Recently, Sedona held a public information meeting on vacation rentals in that town. I found the story on the meeting interesting, not so much for what I expected would be the common complaints about VRBOs co-existing with permanent households, but what the primary concern was among those in attendance: the loss of neighborhoods, which in turn has diminished the people's sense of community as more and more homes have been bought -- most often by out-of-town real estate investors-- and turned into highly profitable rentals.
Flagstaff is experiencing a similar situation as Sedona, but I am not aware of a similar level of concern by our city government to provide information, discuss the issues and, hopefully, at least, give people who are most affected by vacation rentals the sense that city lawmakers are listening to them and not passing the buck of responsibility because their hands are tied due to a state ban on local regulation of short-term rentals.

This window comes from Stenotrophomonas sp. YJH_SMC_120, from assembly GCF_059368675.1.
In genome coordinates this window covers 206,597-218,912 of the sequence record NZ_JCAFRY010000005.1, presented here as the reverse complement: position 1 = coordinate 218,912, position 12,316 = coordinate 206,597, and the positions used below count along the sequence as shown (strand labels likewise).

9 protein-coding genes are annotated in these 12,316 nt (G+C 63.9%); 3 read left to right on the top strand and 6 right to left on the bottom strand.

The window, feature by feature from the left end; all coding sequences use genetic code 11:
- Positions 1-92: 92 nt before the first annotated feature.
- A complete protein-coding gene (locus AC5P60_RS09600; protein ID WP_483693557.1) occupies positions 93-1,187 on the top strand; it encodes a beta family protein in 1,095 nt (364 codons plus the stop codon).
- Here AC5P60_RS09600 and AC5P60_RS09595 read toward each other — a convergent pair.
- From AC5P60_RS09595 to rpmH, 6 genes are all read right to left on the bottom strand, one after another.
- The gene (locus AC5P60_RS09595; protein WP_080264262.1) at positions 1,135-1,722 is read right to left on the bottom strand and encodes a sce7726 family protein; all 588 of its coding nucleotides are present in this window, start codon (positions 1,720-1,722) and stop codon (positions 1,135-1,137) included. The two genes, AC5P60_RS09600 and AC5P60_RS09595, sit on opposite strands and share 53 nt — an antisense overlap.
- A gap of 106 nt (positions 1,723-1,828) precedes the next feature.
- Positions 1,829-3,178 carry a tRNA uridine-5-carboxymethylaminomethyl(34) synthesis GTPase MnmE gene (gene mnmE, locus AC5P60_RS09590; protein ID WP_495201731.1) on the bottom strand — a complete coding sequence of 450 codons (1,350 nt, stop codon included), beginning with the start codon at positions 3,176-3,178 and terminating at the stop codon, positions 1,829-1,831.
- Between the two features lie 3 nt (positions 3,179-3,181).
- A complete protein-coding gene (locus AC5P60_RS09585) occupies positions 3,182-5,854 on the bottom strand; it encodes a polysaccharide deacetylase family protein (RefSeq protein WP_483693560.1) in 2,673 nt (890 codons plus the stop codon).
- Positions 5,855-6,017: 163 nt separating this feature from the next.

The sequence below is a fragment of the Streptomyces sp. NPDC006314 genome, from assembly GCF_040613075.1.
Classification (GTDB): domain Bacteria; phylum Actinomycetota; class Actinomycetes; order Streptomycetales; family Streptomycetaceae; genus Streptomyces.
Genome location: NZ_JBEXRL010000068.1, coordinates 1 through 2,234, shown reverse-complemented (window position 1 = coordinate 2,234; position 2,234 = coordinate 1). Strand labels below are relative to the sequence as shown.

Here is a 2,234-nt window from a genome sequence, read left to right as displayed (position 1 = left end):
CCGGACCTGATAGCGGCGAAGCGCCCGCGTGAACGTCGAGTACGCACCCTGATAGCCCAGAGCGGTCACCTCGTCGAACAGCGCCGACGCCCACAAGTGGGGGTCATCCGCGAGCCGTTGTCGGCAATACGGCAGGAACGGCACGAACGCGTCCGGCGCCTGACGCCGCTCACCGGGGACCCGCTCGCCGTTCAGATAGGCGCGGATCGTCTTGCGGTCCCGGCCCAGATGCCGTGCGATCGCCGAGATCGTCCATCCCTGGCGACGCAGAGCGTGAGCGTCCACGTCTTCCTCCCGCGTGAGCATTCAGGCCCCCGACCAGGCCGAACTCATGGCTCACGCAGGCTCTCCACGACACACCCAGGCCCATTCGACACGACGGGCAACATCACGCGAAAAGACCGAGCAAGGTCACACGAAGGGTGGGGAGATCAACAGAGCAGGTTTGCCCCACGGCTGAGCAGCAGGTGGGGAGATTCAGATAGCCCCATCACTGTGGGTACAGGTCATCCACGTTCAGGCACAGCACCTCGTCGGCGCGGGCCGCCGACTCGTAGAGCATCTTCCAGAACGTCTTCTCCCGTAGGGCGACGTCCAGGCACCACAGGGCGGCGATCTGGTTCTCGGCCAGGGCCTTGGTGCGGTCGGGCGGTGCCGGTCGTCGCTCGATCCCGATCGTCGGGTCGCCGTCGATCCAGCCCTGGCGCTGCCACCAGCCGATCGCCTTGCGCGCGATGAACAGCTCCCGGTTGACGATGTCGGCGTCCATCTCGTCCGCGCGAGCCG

The reality is residents are made to feel it's up to them to deal with the inevitable disturbances and problems inherent in these neighborhood rentals. In my HOA of Ponderosa Trails alone nearly 25% of the houses are VRBOs. Fortunately, three adjacent to me have not posed the kinds of problems I've heard about elsewhere. But would I and my wife prefer these homes to be owned and occupied by permanent families? Absolutely.
The question seems to be, are we thinking about this issue in ways that get to the heart of what is the primary concern here as in Sedona: preserving neighborhoods as they always were meant to be? Sedona has something called the Tourism Sustainability Plan. I have no idea how this works or what results come from it, but it sure sounds good to me. Perhaps we should be thinking along similar lines.